Shanghai, 14th April 2018
Cold and gloomy weather welcomes me to Shanghai. I'll stay in the city for a couple of days to reacclimatise to China and sample the teas I have had sent to me from various producers. My time in China is both little and precious; accordingly, every year I ask some producers to send a first round of samples to Shanghai.
I start with a Tieguanyin from a new contact, a little company in Anxi. At the table are Qin, proprietress of two tea shops in Shanghai, and Benjamin, a dear German friend of mine who is also visiting China. Delicate, floral, neither too green (too lightly oxidised), nor acidic (as is common in Tieguanyins), the three teas are quite similar, even if one is slightly duller than the others. The prices, as I'll discover tomorrow, are more than reasonable and the least expensive of the three is the one we like the most. In fact, prices are determined by the date of plucking: more expensive for tea harvested at the beginning of the season, but the first teas are not always the best. I hope I can manage to visit the company when I visit Anxi two weeks from now.
It is already dinnertime. Qin uses a new app to order food. The concept is similar to Airbnb, only that instead of rooms, families offer meals made-to-order and delivered in person. The cook even calls us during dinner to know if we are enjoying it.
Dinner with friends.
We were also joined at dinner by Weiwei, who brought with her several Qimen Hong Chas sent to her by three families from the village where she grew up, all already suppliers for Nannuoshan. We tasted all the teas, one after another. One convinces me more than the others, but the comparison is difficult for me, perhaps due to fatigue. After everything tonight, the plane ride, and having barely slept, the jet lag is beginning to make itself felt. Time to make my way to the hotel.
Shanghai, 15th April 2018
After having bought a tripod and power bank, which I had forgotten in Europe, I return to Qin's shop to taste the Qi Hong again. I also purchase ten gaiwans to try all of the teas together. Six teas, three producers, two different shapes: needle-shaped Maofeng and Qi Mei, and spiral-wound Xiang Luo leaves.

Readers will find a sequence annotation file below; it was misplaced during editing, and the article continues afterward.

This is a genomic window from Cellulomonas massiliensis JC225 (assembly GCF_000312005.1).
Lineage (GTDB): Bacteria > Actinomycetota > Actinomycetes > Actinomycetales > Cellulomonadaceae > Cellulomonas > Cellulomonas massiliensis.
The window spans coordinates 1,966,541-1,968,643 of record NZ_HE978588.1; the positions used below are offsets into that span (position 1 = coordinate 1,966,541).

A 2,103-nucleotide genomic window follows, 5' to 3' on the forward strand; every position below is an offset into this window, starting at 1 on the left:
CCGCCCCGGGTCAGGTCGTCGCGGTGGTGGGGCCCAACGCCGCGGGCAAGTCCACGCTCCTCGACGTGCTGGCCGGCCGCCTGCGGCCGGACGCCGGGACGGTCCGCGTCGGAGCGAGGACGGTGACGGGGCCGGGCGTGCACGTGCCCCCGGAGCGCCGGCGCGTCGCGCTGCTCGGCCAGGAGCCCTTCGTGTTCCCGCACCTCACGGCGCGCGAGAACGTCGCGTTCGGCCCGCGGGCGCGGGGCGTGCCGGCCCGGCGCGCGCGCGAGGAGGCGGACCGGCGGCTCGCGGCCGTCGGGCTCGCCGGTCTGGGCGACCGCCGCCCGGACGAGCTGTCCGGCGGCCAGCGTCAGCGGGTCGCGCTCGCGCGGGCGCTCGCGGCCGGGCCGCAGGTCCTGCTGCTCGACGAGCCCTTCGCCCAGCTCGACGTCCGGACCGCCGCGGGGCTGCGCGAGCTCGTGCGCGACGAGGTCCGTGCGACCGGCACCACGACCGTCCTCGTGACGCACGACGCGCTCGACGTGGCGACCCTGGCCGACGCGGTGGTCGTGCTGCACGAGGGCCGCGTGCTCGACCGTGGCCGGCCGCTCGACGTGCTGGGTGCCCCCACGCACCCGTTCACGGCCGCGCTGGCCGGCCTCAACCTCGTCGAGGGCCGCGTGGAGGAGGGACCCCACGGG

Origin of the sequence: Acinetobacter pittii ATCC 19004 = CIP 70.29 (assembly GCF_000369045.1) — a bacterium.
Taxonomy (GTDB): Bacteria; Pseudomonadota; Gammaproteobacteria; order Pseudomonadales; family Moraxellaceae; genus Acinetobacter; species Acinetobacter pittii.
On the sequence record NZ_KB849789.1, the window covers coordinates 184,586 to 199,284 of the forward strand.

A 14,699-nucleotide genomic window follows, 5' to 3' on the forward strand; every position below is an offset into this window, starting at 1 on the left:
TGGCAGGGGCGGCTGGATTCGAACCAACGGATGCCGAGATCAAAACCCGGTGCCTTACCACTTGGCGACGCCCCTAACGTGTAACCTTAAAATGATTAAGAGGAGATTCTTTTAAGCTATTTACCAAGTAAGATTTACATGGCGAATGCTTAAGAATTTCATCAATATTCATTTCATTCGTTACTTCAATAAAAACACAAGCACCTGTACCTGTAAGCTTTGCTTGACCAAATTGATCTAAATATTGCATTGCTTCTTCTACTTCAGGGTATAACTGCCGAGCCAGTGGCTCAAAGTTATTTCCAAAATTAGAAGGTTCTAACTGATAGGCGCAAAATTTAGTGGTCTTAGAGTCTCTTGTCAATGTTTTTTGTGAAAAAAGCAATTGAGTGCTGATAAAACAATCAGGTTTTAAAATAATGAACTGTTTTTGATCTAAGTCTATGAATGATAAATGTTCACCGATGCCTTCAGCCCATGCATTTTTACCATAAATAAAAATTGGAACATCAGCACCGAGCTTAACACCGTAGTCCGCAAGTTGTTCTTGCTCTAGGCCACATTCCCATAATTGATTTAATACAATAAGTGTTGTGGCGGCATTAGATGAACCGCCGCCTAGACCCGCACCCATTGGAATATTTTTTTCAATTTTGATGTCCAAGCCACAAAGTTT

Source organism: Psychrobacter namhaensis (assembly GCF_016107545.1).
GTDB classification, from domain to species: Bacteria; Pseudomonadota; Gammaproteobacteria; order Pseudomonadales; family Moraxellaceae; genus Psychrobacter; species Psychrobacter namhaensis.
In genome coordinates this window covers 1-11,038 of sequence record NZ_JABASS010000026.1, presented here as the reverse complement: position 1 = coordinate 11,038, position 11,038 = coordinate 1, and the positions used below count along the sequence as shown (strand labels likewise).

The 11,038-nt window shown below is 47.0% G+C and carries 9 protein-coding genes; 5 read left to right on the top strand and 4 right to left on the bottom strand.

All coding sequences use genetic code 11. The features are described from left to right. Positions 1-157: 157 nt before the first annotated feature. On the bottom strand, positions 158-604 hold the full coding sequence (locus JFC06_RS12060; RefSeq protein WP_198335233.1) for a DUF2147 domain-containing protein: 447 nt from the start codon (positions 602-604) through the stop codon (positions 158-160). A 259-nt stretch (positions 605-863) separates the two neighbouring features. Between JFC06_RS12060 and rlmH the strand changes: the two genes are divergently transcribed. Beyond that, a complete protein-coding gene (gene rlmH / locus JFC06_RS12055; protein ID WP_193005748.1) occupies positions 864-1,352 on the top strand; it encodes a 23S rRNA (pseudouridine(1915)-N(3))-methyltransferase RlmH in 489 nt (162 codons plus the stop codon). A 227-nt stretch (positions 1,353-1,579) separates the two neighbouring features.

Today, the comparison is much simpler. A blind tasting. I decide immediately against some of the teas, and even between the two remaining ones, the choice isn't difficult. I check the name on the wrapping: it's the same one which won me over yesterday; choice made, ordered!
The tea convinced me by being soft and well-balanced, but not at all lacking in character, the flavour delicately toasty, thanks to a wok-frying, and with a light aftertaste of lemon.
Above: tasting of six Qimen Hong Cha.
Below: treatment of Qi Hong by wok and landscape around the plantation (photo by Weiwei, March 2018)
I continue with the teas from two larger companies, both exporters. They are truly awful. Green tea bitter and flat; two yellows vaguely acceptable, but very expensive; a nauseating smoked Lapsang Souchong: a tasting to forget—I move on to the Pu'er.
Two Shu Pu'er with different characters, but produced by the same company, Guanzhi Zhai. The first, my favourite, is really soft on the palate, even when steeped for a long time, and comes from a 2006 cake from Mengku (Lingang). The second tea comes from Xin Mane (Bulang, Menghai), and is made of a mixture of three different vintages: 2007, 2012, and 2017. The leaves are lighter than the first, but the brew becomes black after infusing for just a couple seconds, with an intense flavour, liqueur-like, and a bit pungent. I buy a couple of both, as well as two Tong of a Bing Dao which I had bought a cake of for myself last year.
Left: soft Shu Pu'er, 2006, Mengku (Lincang).
Right: intense Shu Pu'er, blended 2007, 2012, 2017, Xin Mane (Bulang, Menghai)
Tomorrow I set out for Changxing, which has, for over a millennium, produced Guzhu Zi Sun (Guzhu purple bamboo shoots), a famous green tea, already well-known during the Tang dynasty and mentioned by Lu Yu.
Written by Gabriele